Cry comedy, cry. Aiming to raise guffaws, a certified crackpot grinds his paws, jaws and claws. A fast car czar looks as if he has just parachuted to earth from Mars, not to omit a rap-singer who just can’t make it to the charts. And hark ye, an elderly gentleman emits a couple of farts in Dolby Surround. Here’s tastelessness unbound.
Sorry to report there’s just no improvement in this third edition of the Housefull franchise, initiated by director Sajid Khan, and now skewered some more by the takeover duo – writers-directors Sajid-Farhad. Be that as it may, in a way dear ol’ Sajid isn’t missed at all. LOL?
In fact, there isn’t a whit of change except for an overload of puns, on the lines of, “Hello, Martin, so you’re having a martini?” Or a mam’selle translating English into Hindi literally, “Ghadi ruk gayee thi” to convey “Time had stopped.” Worse, whenever there’s wordplay, the background music gongs, “Toy oy oy ting tong” or “Phooooey oooyeee”, just in case you missed the point. Meanwhile, that body gas-challenged gent’s nose keeps going out of joint.
Come on, Sajid-Farhad bhais and bade bhai producer Sajid Nadiadwala, Housefull 3 is clearly a case of two might have been company, but three is one helluva loud crowd. Moreover the mainstay of the plot, or whatever’s there of it, depends majorly on extracting titters out of physical disabilities.
Indeed, somewhere along the line, a guilty conscience seeps in: a confession in a church emphasises that such an insensitive tactic to coerce humour amounts to committing a sin. And what do you know? A priest pops up like a Jack-in-the-box to say, no worries, all’s quite cool kiddos. Really now. Huh, anything goes in the name of a dreadfully duh-comedy.
Over right away, then, to the done-to-boredom aerial shots of London. Next, get over the roughly-cut montage, to suffer the duffer antics of the wannabes: Football Sandy (Akshay Kumar), Rap-a-pap Bunty (Abhishek Bachchan) and fast wheeling Teddy (Riteish Deshmukh).
These adults, not exactly in the prime of youth, have somehow lassoed the affections of a trio of sisters (Jacqueline Fernandez, Nargis Fakhri, Lisa Haydon) who shake-rattle-‘n’-prattle at nightspots to the tune of Cyndi Lauper’s Girls Just Want To Have Fun. Right.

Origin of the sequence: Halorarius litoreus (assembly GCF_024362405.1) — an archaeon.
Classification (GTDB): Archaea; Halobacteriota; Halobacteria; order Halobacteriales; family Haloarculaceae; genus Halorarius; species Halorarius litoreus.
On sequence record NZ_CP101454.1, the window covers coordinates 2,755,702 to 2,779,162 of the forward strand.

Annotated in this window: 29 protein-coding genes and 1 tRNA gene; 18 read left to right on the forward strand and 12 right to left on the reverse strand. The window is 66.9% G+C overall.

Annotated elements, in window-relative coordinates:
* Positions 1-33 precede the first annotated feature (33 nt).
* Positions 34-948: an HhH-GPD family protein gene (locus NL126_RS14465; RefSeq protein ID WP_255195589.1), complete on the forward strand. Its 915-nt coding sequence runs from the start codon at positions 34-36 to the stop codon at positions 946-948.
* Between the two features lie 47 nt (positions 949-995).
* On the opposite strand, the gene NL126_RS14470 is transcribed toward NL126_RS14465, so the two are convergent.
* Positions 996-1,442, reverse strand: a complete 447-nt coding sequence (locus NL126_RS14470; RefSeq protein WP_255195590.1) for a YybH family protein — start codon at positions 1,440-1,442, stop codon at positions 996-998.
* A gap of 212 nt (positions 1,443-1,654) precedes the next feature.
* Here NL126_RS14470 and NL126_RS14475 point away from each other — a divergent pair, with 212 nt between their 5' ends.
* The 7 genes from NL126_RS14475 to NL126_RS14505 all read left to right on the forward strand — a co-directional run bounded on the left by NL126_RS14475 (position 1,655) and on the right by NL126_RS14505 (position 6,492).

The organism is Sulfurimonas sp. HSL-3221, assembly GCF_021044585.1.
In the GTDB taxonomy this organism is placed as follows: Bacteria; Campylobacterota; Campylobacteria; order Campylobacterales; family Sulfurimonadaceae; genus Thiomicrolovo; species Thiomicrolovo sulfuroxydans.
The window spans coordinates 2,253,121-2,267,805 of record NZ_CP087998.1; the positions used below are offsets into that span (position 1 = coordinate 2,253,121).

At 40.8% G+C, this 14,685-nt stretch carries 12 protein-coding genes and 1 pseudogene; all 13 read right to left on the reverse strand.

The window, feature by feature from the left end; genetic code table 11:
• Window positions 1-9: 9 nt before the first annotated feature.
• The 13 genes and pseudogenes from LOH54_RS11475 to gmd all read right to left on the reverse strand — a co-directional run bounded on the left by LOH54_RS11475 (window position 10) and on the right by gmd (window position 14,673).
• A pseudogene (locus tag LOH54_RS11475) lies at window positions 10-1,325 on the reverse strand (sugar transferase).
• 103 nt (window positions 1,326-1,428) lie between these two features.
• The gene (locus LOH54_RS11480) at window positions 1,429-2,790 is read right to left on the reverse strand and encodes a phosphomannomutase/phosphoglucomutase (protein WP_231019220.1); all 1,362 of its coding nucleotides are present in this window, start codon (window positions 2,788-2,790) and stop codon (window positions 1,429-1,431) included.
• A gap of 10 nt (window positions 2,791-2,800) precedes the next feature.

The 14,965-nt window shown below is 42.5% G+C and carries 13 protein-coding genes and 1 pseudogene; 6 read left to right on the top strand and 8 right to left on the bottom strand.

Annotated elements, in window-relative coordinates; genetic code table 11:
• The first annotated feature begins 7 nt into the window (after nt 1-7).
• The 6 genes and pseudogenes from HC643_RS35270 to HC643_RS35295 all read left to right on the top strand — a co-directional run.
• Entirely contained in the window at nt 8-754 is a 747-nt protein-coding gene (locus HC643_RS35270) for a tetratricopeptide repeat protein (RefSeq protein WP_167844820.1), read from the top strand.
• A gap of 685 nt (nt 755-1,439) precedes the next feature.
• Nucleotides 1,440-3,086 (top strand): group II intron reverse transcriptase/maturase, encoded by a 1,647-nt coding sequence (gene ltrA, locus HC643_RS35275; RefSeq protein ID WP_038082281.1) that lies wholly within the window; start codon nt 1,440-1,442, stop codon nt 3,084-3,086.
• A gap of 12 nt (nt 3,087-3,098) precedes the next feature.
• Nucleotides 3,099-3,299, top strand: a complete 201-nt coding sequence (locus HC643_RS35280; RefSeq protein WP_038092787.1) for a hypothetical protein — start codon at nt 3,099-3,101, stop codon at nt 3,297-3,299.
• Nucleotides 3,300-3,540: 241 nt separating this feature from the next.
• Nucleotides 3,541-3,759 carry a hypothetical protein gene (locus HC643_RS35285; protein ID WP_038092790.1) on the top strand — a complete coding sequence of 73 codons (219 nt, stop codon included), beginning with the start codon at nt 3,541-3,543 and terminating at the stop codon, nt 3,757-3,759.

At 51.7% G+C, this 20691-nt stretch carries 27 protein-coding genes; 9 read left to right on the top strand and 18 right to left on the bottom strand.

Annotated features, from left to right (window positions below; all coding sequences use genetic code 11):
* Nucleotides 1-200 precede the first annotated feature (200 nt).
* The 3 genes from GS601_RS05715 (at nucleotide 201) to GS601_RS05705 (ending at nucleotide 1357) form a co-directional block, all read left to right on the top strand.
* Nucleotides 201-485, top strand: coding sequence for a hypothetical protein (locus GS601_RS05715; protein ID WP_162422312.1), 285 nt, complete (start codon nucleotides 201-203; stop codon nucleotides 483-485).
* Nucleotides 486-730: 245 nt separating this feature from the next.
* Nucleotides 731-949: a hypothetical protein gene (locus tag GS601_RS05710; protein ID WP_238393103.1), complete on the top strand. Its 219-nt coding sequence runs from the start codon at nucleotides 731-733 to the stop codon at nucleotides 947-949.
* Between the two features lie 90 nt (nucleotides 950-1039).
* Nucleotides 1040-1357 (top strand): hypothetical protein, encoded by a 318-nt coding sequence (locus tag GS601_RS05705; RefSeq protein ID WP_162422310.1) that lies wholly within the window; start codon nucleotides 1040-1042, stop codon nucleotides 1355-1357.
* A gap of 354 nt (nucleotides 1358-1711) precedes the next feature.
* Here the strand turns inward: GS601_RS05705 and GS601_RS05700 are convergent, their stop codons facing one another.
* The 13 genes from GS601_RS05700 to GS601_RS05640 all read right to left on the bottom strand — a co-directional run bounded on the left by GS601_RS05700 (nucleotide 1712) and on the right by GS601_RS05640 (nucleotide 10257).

Nonsense-‘n’-fiddlesticks ahead. Weirdly the fun girls’ dad, Batook Patel, a Gujarati business tycoon (Boman Irani), strictly forbids his girls to tie the knot, be it with any Tom, Dick or Haribhai. Tucking into dhoklas besides speaking in an accent which could well be Greek or Latin, or both, however, he has to give in to his daughters’ pleas to give up their bachelorette status… Say, “Cheeeesey.”
Don’t beg for logic, puh-lease. The girls’ suitors, individually, pretend to be crippled, blind and mute, but end up confusing which one is impaired with which impairment. Help!
More: the screenplay goes turtle. Tycoon Batook could be a crook (maybe). So, pour out every cliché from the formula cookbook. Enter a don (Jackie Shroff) who tramples angrily on Batook’s mansion lawns. In addition, three jewel thieves (Fierce Expressions) arrive to be tricked into spending a steamy night with the household help, who incidentally are all black immigrants. If that isn’t racist, what is?
A Sufi song is used as a spoof, which could have been amusing, but isn’t. Also as in Fan, there seems to be an ongoing fixation about replicating Madame Tussauds’ waxworks. In-jokes are cracked clumsily, the most predictable ones being Abhishek’s allusions to Amitabh Bachchan. Neither can you comprehend why Chunky Pandey shows up to portray a faux astrologer-cum-Italian ‘naasta’ chef called Aakhri Pasta. A contrived snack for thought, that.
Technically nothing to write home or anywhere about, if this supposed rib-tickler has any redeeming factor, it’s a hyper-energetic dance piece set in a studio beer barn. As for the rest of the yarn, obviously it hasn’t been designed for any viewer who still craves for quantity.
Quite brazenly, there are specific scenes which the dialogue states categorically are NOT catered for the multiplex audience but for single screeners. Implication: single screen-goers like it crude, with maa-bahen double entendres. The ‘plex-goers don’t. How’s that for ghettoising?
Of the cast, the er..heroines…serve as the mandatory sexy quotients. Akshay Kumar is far too seasoned and mature to fit in as a bachelor boy. Not surprisingly, he’s depicted as a fervent nationalist who brings up the assumed British prejudice against Indians. Why this half-baked aside in a film of the feather light genre?
Lucklessly, Boman Irani hams outrageously. Only Riteish Deshmukh and Abhishek Bachchan, occasionally disclose a flair for sense of timing and cutesy goofishness.
For the rest of the way, Housefull 3 is about as funny as getting stuck in an elevator for 145 minutes. And paying good money for it too.
Categories: Is the movie worth your buck?